The anti-GMO gang that couldn’t label straight

Throughout the Prop 37 campaign we heard the refrain from the GMO labeling crowd, “Just label it.” They wanted to know what Big Ag was hiding. It was, after all, just a simple label, May Contain Genetically Modified Ingredients. 

After a long battle the initiative went down to defeat. But supporters vowed to carry on in their quest. And they made good on their threat. From all accounts, around 30 states are considering labeling foods made with GMOs. This didn’t  escape the notice of Big Ag.  They needed a plan.

So, the 20 Big Ag and food families called for a sitdown in Washington, D.C with the FDA and two representatives from the opposing anti-GMO families. They decided it wasn’t worth it to go to the financial mattresses and keep fighting this war.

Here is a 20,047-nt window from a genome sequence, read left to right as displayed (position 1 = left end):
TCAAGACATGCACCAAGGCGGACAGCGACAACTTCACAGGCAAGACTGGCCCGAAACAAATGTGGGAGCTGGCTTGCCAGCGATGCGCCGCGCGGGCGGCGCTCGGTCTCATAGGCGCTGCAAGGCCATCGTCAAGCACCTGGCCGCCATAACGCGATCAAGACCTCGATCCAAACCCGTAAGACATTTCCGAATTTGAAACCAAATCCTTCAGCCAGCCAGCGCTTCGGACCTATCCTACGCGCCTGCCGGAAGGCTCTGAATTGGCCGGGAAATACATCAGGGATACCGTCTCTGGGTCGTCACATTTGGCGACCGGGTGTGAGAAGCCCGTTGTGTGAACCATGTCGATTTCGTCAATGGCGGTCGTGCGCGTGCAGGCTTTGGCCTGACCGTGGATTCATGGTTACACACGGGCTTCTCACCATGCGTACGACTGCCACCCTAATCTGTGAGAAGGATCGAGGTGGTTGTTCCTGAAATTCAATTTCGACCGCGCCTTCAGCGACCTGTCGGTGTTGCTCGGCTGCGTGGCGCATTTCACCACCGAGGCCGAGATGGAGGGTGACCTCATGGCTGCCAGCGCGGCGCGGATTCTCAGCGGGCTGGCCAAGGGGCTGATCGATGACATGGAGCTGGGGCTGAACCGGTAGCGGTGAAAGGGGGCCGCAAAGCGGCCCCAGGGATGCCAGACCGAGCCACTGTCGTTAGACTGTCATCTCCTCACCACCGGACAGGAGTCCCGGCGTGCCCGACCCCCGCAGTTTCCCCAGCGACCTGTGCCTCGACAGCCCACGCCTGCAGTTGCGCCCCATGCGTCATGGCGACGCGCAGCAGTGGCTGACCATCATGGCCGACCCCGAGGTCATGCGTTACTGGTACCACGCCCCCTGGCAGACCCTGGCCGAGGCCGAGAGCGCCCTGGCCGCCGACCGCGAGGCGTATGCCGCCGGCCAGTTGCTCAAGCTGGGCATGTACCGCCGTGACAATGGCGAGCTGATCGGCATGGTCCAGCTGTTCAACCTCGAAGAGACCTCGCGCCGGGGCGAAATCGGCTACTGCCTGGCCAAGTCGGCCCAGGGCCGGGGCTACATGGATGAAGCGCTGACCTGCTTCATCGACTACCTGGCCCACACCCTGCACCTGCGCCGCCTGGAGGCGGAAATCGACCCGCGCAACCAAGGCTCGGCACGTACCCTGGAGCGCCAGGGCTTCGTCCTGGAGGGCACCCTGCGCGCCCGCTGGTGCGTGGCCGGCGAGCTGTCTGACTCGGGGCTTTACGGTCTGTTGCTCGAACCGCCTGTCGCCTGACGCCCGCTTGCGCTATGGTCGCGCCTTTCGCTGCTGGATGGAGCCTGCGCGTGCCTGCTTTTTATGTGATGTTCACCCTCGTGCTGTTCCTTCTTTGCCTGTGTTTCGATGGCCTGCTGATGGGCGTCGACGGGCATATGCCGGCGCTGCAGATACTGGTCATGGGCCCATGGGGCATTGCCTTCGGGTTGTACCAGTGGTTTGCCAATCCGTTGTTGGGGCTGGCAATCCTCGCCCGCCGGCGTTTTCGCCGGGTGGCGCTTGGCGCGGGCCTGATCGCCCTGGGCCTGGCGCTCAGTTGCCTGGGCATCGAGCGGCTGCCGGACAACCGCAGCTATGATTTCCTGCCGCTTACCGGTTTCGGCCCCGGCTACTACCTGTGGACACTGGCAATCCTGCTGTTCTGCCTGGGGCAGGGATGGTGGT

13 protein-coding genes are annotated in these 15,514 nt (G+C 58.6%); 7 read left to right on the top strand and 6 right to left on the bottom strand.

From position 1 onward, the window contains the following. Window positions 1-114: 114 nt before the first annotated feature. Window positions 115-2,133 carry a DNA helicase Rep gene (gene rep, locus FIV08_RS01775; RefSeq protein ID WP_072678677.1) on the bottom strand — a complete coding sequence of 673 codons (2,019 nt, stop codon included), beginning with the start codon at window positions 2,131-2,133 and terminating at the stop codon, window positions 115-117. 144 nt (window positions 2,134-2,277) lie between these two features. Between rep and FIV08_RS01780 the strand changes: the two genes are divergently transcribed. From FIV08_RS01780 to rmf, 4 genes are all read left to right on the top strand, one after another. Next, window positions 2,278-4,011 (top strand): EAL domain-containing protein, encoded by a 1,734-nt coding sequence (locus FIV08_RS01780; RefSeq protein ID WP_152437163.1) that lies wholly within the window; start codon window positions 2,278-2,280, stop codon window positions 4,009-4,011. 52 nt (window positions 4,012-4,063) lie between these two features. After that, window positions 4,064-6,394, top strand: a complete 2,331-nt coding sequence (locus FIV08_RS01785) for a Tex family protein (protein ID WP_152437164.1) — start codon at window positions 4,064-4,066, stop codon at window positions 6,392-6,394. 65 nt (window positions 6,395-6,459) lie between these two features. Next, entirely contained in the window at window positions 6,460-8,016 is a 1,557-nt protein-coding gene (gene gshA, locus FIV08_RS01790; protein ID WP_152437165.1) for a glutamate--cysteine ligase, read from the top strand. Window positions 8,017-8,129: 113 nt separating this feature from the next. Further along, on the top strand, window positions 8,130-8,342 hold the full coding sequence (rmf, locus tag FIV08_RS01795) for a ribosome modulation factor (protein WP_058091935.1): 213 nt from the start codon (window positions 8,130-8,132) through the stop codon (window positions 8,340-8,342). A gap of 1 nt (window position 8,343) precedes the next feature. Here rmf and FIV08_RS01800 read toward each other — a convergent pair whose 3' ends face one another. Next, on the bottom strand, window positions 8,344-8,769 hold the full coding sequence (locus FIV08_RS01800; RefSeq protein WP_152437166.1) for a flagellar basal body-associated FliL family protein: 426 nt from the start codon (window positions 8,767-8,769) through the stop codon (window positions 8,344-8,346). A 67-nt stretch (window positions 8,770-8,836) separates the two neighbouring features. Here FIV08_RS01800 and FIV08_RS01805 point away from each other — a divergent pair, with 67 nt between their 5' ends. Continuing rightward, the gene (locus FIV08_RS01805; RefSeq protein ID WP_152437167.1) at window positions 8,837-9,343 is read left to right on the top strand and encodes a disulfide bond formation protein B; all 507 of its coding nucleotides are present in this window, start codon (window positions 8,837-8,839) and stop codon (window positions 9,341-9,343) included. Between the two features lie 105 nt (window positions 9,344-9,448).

It made perfect sense. They knew this would be a never ending battle costing millions. They needed to hammer out an arrangement with the opposing families.

You would think the anti-GMO soldiers would have welcomed this meeting. You would have thought wrong.

The minute notice of the meeting was leaked by “Crazy Ron” Cummins, head of the OCA family, he cried conspiracy as did the others. He smelled a rat. Michelle Simon, consigliere of the anti-GMO families was equally suspicious. In a column on the site  Nation of Change, Simon wrote, “any effort to label GE foods at the federal level could bring the current grassroots movement to a grinding halt by preventing any stronger local laws from ever being enacted.”

We have been told non-stop for over two years that it was just a simple idea of a label; the right-to-know that food products were made with GMOs. Then in the middle of that, it morphed into how GMOs cause  every malady known to mankind. Still, they kept saying it was simply, the right-to-know. Now the anti-GMO families are making noise about stronger local laws?

The anti-GMO families have been holding meetings across the country where a yogic flying dance teacher with no scientific credentials whatsoever gives his expert opinion on the dangers of GMOs. If he isn’t available, they screen his quackumentary*, Genetic Roulette.